|Scorecard:||Mumbai Indians v Rajasthan Royals|
|Player:||SK Warne, RJ Quiney, RA Jadeja, MM Patel, SR Tendulkar, AM Nayar|
|Event:||Indian Premier League 2009|
DateLine: 14th May 2009
Four runs Mumbai Indians needed at the end of the 19th overs, with three wickets in hand. Four runs off six balls. But they managed to lose it there, by two runs, with one ball to spare.
Munaf Patel, Yusuf Pathan and Shane Warne were the stars of those five deliveries. Patel sent in a dot ball to Dhawal Kulkarni first, and then trapped him in front off the second. Chaitanya Nanda pushed one to mid-off and set off for a single, only to see Pathan break the stumps at the non-striker’s end.
Harbhajan Singh, with four to win off three balls, took one of the fourth ball, leaving Lasith Malinga to face the music. Warne came and placed himself at short mid-off, and the Sri Lankan predictably played it to him there. The skipper grabbed the ball, relayed it to Patel, who broke the stumps, to pull off an incredible two-run win.
Warne has previously admitted to having had nightmares about Sachin Tendulkar batting, but on Thursday, he outwitted the Mumbaikar. Mumbai Indians got it wrong tactically while batting, which left them with the most inexperienced of batsmen at the crease, both at the beginning and the end of the innings.
Dwayne Bravo went early, top-edging Patel, but that is where an experienced player should have been sent in to keep Yogesh Takawale company. Sending in Ajinkya Rahane against the plans of the wile Warney was a big mistake. All momentum was lost as Takawale and Rahane failed to accelerate against the slow stuff from Warne and Johan Botha, coming in to play his first game.
By the time Sanath Jayasuriya and Tendulkar came in, things were really beginning to look bleak, especially once Warne got Jayasuriya.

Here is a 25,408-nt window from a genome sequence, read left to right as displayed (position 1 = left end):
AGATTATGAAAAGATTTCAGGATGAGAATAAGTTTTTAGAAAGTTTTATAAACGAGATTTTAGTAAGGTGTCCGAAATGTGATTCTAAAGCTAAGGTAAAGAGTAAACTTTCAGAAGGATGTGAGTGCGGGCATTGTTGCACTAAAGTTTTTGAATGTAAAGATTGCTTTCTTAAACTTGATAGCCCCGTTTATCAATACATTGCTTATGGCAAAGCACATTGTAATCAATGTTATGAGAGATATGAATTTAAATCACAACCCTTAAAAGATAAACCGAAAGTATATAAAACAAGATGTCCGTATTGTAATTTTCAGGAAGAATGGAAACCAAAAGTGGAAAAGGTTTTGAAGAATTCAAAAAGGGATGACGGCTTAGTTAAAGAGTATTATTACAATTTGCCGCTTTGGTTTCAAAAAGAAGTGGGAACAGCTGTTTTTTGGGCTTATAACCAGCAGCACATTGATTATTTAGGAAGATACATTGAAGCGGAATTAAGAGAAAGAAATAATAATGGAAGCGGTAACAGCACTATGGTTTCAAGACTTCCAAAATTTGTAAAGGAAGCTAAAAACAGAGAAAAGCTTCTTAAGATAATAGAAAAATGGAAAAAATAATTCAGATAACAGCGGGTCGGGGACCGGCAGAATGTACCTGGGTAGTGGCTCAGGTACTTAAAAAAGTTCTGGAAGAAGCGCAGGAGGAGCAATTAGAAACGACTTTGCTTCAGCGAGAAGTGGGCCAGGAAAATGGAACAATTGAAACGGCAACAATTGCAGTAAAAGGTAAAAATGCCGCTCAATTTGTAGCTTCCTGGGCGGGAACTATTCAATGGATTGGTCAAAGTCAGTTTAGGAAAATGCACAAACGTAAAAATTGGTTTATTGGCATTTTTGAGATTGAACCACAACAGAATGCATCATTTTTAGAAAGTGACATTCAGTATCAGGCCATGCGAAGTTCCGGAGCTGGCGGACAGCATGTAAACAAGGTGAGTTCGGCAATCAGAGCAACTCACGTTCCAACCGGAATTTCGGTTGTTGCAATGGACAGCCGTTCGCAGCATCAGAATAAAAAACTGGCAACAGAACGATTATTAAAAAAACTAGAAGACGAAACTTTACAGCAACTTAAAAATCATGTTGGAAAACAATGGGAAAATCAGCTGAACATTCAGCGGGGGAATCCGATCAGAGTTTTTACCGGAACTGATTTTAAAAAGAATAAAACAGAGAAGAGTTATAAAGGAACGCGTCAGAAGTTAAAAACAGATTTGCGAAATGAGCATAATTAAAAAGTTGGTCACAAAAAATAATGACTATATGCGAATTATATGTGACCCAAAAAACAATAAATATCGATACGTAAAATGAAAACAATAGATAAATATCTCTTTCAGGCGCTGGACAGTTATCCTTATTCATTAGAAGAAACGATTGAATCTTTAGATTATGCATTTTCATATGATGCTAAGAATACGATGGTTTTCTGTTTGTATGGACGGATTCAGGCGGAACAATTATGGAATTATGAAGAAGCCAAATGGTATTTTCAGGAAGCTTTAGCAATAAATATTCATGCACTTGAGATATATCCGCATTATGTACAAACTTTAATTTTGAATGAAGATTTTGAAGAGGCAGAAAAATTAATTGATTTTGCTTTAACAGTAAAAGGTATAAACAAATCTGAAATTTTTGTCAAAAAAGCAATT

Tendulkar found an ally in Abhishek Nayar and the two brought Mumbai back into the game, before Warne struck again, trapping Tendulkar. That, with the cheap dismissal of JP Duminy, cooked Mumbai’s goose for good.
There is nothing predictable about Warne’s captaincy. He replaced Naman Ojha, who had done so well up top, with Rob Quiney as opener, and it worked. Somehow, it seems like having at least one left-handed opener is working for all sides, and Warne’s plan here worked.
Australia Quiney and Graeme Smith seemed to be going well till the South African skipper swept one in Harbhajan Singh’s first over to the fielder in the deep, and the tempo dropped a bit.
Pathan has made a name as a destroyer of attacks, but what all have forgotten is that his attack is largely against spinners. Tendulkar first softened the batsman up with Malinga and then brought on Nanda for just one over, and Pathan, in his effort to capitalise, swung the leg-spinner straight down Malinga’s throat at long leg.
Ravindra Jadeja suddenly found himself at number four, and the youngster went on to display his versatility, taking to the slot with poise. The left-hander is normally a nudges and pushes sort of player but here he realised that the side needed a move on, and got on the job very well.
It was his 59-run stand with Quiney that got Rajasthan going, and just as well, since the lower order once again fell short of slogging the ball over the ropes.
Quiney fell to a superb Malinga yorker but he had compiled a fine 51 by then, off 40 balls with five boundaries and two sixes.
After that, the innings lost steam as the lower order didn’t really get off the ground. Jadeja did whatever he could and his 42 off 32 balls, with four fours and a six, was worth its weight in gold.
All the captains have realised the merits of slow bowling and Tendulkar is no different. Among them, JP Duminy looked better than Harbhajan, while Nanda and Jayasuriya came good when it mattered.